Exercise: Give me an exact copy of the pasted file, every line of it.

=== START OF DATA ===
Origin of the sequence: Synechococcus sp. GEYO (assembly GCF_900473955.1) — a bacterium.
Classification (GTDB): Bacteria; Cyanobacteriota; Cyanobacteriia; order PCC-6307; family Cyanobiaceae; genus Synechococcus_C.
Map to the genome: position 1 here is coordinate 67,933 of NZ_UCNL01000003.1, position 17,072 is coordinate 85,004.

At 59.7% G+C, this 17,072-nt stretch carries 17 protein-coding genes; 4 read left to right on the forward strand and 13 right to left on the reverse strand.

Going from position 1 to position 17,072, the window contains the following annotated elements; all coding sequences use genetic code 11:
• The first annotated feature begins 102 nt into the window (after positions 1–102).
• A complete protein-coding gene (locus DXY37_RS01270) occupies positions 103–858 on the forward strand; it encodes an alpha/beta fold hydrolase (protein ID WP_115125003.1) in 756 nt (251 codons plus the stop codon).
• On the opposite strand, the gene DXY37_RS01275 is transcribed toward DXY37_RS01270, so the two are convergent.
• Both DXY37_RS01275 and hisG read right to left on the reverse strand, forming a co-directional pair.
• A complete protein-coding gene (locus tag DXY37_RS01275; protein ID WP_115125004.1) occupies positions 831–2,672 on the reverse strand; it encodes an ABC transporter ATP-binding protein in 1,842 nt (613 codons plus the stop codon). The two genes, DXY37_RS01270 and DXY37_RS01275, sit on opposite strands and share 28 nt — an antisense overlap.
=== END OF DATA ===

Origin of the sequence: Synechococcus sp. GEYO (assembly GCF_900473955.1) — a bacterium.
Classification (GTDB): Bacteria; Cyanobacteriota; Cyanobacteriia; order PCC-6307; family Cyanobiaceae; genus Synechococcus_C.
Map to the genome: position 1 here is coordinate 67,933 of NZ_UCNL01000003.1, position 17,072 is coordinate 85,004.

At 59.7% G+C, this 17,072-nt stretch carries 17 protein-coding genes; 4 read left to right on the forward strand and 13 right to left on the reverse strand.

Going from position 1 to position 17,072, the window contains the following annotated elements; all coding sequences use genetic code 11:
• The first annotated feature begins 102 nt into the window (after positions 1–102).
• A complete protein-coding gene (locus DXY37_RS01270) occupies positions 103–858 on the forward strand; it encodes an alpha/beta fold hydrolase (protein ID WP_115125003.1) in 756 nt (251 codons plus the stop codon).
• On the opposite strand, the gene DXY37_RS01275 is transcribed toward DXY37_RS01270, so the two are convergent.
• Both DXY37_RS01275 and hisG read right to left on the reverse strand, forming a co-directional pair.
• A complete protein-coding gene (locus tag DXY37_RS01275; protein ID WP_115125004.1) occupies positions 831–2,672 on the reverse strand; it encodes an ABC transporter ATP-binding protein in 1,842 nt (613 codons plus the stop codon). The two genes, DXY37_RS01270 and DXY37_RS01275, sit on opposite strands and share 28 nt — an antisense overlap.